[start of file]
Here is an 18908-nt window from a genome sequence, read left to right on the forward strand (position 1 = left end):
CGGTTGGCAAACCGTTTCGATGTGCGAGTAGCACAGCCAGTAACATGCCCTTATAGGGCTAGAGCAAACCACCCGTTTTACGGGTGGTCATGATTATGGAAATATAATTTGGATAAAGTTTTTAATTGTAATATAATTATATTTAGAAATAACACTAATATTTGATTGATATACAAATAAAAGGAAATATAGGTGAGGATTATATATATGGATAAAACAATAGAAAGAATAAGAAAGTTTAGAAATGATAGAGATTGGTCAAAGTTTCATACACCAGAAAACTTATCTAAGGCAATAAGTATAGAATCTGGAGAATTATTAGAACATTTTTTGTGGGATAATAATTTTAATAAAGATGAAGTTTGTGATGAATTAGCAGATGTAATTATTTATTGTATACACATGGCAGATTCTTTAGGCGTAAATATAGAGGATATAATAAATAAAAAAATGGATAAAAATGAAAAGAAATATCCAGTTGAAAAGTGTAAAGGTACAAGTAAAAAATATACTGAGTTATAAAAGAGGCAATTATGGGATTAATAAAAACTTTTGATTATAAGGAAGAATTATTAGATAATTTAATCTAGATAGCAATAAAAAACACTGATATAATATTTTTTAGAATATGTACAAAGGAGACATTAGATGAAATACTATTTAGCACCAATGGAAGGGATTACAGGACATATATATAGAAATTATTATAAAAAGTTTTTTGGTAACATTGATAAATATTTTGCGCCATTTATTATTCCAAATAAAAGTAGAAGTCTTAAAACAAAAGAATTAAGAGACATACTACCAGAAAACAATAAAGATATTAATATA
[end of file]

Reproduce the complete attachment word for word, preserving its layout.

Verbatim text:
Here is an 18908-nt window from a genome sequence, read left to right on the forward strand (position 1 = left end):
CGGTTGGCAAACCGTTTCGATGTGCGAGTAGCACAGCCAGTAACATGCCCTTATAGGGCTAGAGCAAACCACCCGTTTTACGGGTGGTCATGATTATGGAAATATAATTTGGATAAAGTTTTTAATTGTAATATAATTATATTTAGAAATAACACTAATATTTGATTGATATACAAATAAAAGGAAATATAGGTGAGGATTATATATATGGATAAAACAATAGAAAGAATAAGAAAGTTTAGAAATGATAGAGATTGGTCAAAGTTTCATACACCAGAAAACTTATCTAAGGCAATAAGTATAGAATCTGGAGAATTATTAGAACATTTTTTGTGGGATAATAATTTTAATAAAGATGAAGTTTGTGATGAATTAGCAGATGTAATTATTTATTGTATACACATGGCAGATTCTTTAGGCGTAAATATAGAGGATATAATAAATAAAAAAATGGATAAAAATGAAAAGAAATATCCAGTTGAAAAGTGTAAAGGTACAAGTAAAAAATATACTGAGTTATAAAAGAGGCAATTATGGGATTAATAAAAACTTTTGATTATAAGGAAGAATTATTAGATAATTTAATCTAGATAGCAATAAAAAACACTGATATAATATTTTTTAGAATATGTACAAAGGAGACATTAGATGAAATACTATTTAGCACCAATGGAAGGGATTACAGGACATATATATAGAAATTATTATAAAAAGTTTTTTGGTAACATTGATAAATATTTTGCGCCATTTATTATTCCAAATAAAAGTAGAAGTCTTAAAACAAAAGAATTAAGAGACATACTACCAGAAAACAATAAAGATATTAATATA